Tuesday, April 27, 2010

The Curse of Knowledge

We all enjoy writing and illustrating for the sake of the art, but we have to accept that this is a business, too. Knowing your audience is key, as discussed in this post from Editorial Anonymous. The awareness that the adults in a child's life are generally the purchasers of books is what I refer to as "the curse of knowledge." This concept can muddle our instincts and take the focus off of the real judges- the children. As someone who works with children and books every single day, what appeals to them is what ends up appealing to me to buy. What's more, once they become capable of independent reading, they may insist on reading things that defy what appeals to an adult.

At the core, the stories that resonate often defy age limits because they contain universal truths. Kids must be able to relate to our stories and it is our job to listen to what they want or need as writers. If you write in a way that's going to try and please adults, you will probably miss the mark completely. You risk creating a story that appears didactic or old-fashioned. And what child do you know that likes to be told what to do or how to think?

Now, Martina and I have been having a conversation lately about how this same concept applies to a YA versus an adult book. We both spend a lot of our reading time in the world of YA, but we agree that Stephanie Meyer's The Host was much more enjoyable for us than the Twilight series. Little did we know until Martina did a little digging that The Host is considered an adult novel, and of course, Twilight is YA. As YA lovers, we were a little surprised at this discovery.

The point is, call it what you want to call it, but categorizing books or speculating why someone may purchase a book shouldn't drive your story. A fabulous book will  be picked up for being just that. Labels certainly help a purchaser to locate a book, but I think we can safely say readers know there is a gray area that defies categorization. Besides, word of mouth is the most powerful force behind the proliferation of a really good read.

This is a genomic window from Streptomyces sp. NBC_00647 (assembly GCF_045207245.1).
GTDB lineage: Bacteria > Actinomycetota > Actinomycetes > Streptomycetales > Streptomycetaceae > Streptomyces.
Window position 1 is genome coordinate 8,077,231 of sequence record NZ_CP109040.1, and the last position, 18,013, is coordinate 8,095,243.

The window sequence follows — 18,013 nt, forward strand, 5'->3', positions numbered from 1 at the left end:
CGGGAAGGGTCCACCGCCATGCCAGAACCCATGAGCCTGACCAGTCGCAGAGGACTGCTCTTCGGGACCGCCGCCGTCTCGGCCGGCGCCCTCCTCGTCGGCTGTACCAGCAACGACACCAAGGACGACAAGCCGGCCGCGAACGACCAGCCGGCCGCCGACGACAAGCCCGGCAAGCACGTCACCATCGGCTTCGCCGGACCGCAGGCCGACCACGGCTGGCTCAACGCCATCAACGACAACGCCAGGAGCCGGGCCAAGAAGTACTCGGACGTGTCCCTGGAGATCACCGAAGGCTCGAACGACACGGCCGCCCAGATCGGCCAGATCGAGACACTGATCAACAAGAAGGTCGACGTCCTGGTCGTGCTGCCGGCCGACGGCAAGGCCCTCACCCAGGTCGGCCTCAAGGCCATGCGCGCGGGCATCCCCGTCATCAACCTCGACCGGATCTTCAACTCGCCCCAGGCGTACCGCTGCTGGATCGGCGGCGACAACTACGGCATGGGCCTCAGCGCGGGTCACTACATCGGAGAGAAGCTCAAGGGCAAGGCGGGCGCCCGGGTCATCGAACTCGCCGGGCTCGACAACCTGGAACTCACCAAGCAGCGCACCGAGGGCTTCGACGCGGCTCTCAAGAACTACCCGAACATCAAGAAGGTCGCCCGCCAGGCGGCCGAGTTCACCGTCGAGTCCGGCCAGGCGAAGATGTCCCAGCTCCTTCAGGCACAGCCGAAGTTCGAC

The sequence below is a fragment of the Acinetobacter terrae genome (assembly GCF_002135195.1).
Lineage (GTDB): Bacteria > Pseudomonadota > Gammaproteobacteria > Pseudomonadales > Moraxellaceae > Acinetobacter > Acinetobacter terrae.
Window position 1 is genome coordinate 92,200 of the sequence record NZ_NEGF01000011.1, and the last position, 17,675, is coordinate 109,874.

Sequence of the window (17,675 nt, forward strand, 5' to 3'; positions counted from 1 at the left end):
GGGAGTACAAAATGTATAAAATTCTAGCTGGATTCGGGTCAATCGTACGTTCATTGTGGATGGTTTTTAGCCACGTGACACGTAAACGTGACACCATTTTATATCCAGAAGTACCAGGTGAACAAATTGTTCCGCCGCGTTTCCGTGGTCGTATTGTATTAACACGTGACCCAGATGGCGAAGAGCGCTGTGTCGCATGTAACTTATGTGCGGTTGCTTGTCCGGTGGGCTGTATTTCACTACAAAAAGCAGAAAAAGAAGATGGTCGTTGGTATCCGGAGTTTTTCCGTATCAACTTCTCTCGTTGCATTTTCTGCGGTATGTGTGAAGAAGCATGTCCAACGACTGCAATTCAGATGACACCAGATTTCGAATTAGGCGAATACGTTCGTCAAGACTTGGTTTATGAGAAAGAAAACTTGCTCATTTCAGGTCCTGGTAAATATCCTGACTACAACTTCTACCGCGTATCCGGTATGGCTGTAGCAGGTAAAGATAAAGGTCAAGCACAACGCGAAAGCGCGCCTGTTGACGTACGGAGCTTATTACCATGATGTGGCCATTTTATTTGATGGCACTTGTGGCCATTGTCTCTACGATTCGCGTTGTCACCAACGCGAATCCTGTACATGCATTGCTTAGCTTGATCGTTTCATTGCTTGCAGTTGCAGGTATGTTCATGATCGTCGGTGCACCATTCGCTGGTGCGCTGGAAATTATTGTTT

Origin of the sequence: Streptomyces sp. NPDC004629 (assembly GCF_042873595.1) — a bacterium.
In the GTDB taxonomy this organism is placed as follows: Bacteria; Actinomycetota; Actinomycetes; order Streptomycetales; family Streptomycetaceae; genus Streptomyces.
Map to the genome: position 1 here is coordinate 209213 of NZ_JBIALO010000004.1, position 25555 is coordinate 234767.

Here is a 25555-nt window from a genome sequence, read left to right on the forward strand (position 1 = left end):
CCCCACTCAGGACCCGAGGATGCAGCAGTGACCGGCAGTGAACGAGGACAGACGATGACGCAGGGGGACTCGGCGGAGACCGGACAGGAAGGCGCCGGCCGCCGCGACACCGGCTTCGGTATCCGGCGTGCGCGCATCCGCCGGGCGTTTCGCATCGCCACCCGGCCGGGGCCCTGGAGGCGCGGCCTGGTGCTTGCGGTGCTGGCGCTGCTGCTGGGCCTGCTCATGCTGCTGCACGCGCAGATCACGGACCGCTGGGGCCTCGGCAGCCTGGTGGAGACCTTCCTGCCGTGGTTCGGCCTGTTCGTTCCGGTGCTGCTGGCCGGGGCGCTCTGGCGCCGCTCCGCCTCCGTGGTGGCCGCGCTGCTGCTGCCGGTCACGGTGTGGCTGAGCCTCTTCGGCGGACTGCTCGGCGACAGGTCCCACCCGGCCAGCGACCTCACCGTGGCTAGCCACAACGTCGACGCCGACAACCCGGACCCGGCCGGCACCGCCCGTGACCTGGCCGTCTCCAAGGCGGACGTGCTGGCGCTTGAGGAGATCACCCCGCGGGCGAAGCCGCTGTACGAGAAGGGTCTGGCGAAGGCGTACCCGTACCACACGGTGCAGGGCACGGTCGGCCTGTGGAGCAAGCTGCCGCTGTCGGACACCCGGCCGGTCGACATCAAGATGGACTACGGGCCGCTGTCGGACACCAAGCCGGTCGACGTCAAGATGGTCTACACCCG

Be informed and educate yourself on what's out there before you write or illustrate. But, don't forget to tell a good story. Above all, write for children (hence, children's publishing). I think if you stay balanced, you won't go wrong.

We'd love to hear your thoughts on this. Post to comments!



  1. "A fabulous book will be picked up for just being that." I like that. Good to keep in mind when the business side of publishing starts messing with our creativity.

  2. You're right-- I read across the labels and look for fabulous stories. I find them in picture books, middle-grade fiction, and in various genres, because beauty, creativity, wonder and mystery can't be confined. I write what I want to read, because I'm sure I'm not the only one who loves that particular blend of elements. The muse must outweigh the market!

  3. Sheri and Janice, I absolutely agree with you both. While we can't ignore there is a business element in writing, you can't let it hamper your creativity. We're trying to inspire children to become lifelong readers and to figure things out for themselves after all. Thanks for such terrific comments!


  4. when JK Rowling was first trying to sell her Harry Potter MS wizards were not in fashion.
    I suppose a story that hooks the reader will sell no matter what

  5. Excellent point, Ee Leen Lee. It just goes to show that we may think we know what will be a success or failure, and may be proven wrong!


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